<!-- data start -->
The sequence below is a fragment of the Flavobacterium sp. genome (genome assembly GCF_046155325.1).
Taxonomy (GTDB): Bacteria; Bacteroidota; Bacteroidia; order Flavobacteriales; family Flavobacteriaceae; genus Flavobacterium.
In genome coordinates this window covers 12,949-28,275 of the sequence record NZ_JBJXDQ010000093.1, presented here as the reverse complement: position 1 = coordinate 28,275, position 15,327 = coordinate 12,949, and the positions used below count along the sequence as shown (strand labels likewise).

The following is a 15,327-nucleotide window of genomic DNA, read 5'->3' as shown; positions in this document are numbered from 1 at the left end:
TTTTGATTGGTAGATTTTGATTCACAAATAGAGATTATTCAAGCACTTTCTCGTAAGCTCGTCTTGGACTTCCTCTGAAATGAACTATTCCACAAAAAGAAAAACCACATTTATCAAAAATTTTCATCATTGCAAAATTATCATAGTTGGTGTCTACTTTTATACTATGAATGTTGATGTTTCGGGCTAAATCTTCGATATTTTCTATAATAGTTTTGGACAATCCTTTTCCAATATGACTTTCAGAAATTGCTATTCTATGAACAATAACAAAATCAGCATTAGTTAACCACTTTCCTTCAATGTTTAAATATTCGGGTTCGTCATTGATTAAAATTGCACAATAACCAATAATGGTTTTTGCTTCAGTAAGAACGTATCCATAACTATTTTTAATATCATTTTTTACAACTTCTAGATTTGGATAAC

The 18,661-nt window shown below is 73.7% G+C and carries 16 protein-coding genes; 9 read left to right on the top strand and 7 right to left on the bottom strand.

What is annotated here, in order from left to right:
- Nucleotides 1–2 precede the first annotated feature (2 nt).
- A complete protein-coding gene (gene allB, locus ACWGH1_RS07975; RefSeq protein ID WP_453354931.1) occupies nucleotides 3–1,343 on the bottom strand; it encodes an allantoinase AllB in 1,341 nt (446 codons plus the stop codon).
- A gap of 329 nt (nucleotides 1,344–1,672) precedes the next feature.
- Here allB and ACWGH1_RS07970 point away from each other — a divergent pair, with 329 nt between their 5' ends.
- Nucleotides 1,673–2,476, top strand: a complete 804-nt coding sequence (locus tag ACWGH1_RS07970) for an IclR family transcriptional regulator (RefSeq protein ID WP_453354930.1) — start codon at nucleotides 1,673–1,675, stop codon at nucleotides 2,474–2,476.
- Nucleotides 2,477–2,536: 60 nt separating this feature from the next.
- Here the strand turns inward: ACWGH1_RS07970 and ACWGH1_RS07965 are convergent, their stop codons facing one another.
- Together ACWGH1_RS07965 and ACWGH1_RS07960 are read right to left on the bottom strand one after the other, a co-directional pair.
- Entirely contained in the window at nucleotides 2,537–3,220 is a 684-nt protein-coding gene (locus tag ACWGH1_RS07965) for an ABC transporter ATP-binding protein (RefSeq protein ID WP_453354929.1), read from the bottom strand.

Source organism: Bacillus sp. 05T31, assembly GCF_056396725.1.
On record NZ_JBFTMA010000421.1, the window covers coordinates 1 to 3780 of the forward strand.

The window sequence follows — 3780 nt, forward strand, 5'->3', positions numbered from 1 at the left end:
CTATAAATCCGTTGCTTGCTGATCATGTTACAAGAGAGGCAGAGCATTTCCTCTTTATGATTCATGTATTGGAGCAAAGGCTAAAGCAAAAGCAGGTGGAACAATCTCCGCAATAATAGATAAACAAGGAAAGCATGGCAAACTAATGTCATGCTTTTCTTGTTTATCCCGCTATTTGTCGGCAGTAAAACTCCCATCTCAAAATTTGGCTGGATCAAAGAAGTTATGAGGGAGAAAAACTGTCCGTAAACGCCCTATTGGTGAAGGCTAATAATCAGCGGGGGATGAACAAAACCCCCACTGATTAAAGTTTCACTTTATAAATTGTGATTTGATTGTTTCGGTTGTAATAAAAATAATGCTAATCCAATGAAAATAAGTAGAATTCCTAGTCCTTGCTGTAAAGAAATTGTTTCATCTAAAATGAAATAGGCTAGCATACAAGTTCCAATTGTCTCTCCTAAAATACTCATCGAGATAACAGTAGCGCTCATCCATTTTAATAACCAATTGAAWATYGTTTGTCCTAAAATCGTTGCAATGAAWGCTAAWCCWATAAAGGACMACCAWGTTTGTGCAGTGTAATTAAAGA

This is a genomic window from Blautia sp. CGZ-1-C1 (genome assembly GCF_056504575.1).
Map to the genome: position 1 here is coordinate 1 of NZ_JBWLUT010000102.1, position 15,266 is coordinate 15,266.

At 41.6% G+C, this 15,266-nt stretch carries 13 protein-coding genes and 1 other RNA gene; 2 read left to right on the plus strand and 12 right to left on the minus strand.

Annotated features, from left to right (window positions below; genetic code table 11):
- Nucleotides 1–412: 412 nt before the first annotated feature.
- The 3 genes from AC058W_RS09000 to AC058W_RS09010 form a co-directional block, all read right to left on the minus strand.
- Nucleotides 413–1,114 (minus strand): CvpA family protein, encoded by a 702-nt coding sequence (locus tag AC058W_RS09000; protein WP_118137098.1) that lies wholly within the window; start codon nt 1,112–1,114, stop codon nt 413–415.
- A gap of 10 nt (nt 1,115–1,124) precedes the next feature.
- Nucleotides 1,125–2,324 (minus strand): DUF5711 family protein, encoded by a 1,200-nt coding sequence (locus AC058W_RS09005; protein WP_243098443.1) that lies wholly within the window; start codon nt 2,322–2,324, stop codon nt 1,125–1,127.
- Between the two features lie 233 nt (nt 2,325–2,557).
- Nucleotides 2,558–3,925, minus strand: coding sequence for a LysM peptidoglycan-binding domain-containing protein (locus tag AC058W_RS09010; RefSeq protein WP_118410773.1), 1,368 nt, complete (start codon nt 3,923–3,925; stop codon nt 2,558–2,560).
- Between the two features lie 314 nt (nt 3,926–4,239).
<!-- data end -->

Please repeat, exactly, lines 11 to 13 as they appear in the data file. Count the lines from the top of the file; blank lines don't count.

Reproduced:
- Here allB and ACWGH1_RS07970 point away from each other — a divergent pair, with 329 nt between their 5' ends.
- Nucleotides 1,673–2,476, top strand: a complete 804-nt coding sequence (locus tag ACWGH1_RS07970) for an IclR family transcriptional regulator (RefSeq protein ID WP_453354930.1) — start codon at nucleotides 1,673–1,675, stop codon at nucleotides 2,474–2,476.
- Nucleotides 2,477–2,536: 60 nt separating this feature from the next.